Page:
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Grading Pono: How is Neil Young's new music concept faring?

Neil Young’s career has spanned nearly half a century, from songwriting to rocking, to filmmaking and environmental causes. Now he is trying his hand at technology, and in doing so, he is taking on the music industry as we know it.

Inducted into the Rock n Roll Hall of Fame not once but twice, Neil Young is a cultural force. As the visionary of Pono he took his star power, connections, and money to get the product off the ground. His passion seems real. Now he serves as the leader of the movement, with a business behind him.

Having Neil Young as frontman for Pono: A

Kicking off the project on Kickstarter yesterday, to connect with fans and to gain traction for the manufacturing of the Pono player, was a smart move. Leveraging the popular platform to crowdfund their efforts, Pono shows that it is a grassroots organization in sharp contrast to other tech manufacturers like Apple, Sony, or Samsung. For people who care about purity — and purity of sound is what it’s all about here — that’s important.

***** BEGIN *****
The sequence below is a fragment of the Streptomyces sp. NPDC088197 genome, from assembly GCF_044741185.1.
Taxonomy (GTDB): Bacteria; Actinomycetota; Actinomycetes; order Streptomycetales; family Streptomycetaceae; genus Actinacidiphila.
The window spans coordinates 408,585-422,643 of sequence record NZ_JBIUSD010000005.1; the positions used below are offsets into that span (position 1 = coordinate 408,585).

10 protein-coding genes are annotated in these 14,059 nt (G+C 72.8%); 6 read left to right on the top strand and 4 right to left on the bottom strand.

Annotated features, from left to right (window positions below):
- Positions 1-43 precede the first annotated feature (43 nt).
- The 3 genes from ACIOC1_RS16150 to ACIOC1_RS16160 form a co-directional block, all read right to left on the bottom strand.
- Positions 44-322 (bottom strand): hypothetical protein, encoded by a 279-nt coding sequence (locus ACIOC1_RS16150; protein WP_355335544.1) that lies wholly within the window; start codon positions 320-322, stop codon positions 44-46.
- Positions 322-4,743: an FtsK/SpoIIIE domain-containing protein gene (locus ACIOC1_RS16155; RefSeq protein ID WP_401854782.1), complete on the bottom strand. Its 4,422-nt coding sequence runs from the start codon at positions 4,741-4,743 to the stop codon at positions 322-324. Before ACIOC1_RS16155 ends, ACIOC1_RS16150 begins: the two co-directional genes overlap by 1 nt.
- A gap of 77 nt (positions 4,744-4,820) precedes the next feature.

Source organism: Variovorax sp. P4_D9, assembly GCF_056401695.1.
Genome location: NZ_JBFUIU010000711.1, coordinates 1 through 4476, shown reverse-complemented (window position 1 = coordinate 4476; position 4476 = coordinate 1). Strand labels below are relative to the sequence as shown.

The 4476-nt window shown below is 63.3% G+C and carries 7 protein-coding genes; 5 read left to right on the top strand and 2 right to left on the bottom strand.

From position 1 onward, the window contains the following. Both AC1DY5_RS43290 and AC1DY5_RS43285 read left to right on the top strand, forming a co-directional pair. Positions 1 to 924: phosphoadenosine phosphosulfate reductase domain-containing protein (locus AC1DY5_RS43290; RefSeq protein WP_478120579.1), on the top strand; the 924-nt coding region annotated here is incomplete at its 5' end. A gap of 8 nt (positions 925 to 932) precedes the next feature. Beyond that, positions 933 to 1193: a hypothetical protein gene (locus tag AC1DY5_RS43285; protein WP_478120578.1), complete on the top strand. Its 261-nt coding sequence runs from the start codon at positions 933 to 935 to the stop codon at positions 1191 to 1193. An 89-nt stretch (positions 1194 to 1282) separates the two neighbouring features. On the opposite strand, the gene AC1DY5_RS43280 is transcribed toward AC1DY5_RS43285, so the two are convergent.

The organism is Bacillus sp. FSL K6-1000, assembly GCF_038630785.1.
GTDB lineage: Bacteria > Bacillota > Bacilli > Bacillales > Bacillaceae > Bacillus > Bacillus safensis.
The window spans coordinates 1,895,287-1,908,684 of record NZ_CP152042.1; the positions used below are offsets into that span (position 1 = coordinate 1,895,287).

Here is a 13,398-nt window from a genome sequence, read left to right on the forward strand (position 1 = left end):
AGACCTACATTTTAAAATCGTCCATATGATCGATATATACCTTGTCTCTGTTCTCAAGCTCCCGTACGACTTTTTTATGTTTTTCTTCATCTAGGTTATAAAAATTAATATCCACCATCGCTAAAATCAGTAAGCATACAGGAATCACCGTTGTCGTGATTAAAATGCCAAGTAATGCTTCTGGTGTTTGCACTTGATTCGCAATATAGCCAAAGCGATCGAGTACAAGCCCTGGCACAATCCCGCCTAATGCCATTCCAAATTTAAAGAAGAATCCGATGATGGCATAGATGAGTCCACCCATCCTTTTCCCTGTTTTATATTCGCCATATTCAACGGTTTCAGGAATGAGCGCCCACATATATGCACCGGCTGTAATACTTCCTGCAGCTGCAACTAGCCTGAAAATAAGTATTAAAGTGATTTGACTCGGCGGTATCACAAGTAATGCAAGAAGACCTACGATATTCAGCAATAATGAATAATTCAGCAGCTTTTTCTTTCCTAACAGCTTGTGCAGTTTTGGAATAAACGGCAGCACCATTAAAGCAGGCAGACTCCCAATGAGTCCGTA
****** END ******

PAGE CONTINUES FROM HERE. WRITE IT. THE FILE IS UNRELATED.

Their initial goal of $800,000 was doubled in the first day. Not many doubted that it would go into the millions, but the fact that it happened on the first day is a powerful statement to the willingness of music lovers to get behind something like this. Plus the lengthy video featuring a giant portion of music’s A-list praising the service didn’t hurt. At a certain point the message has been beaten into your head, but you continue watching just to see who else is going to pop up. Only someone with the presence of Neil Young could execute that in the same grassroots way as the campaign itself.

Taking the project to Kickstarter: A+

But the problems begin when looking at the player itself. Stating that they wanted something “iconic,” the makers are confident about their unusual, triangular design. While it is instantly recognizable, design is about more than visuals, there is function too.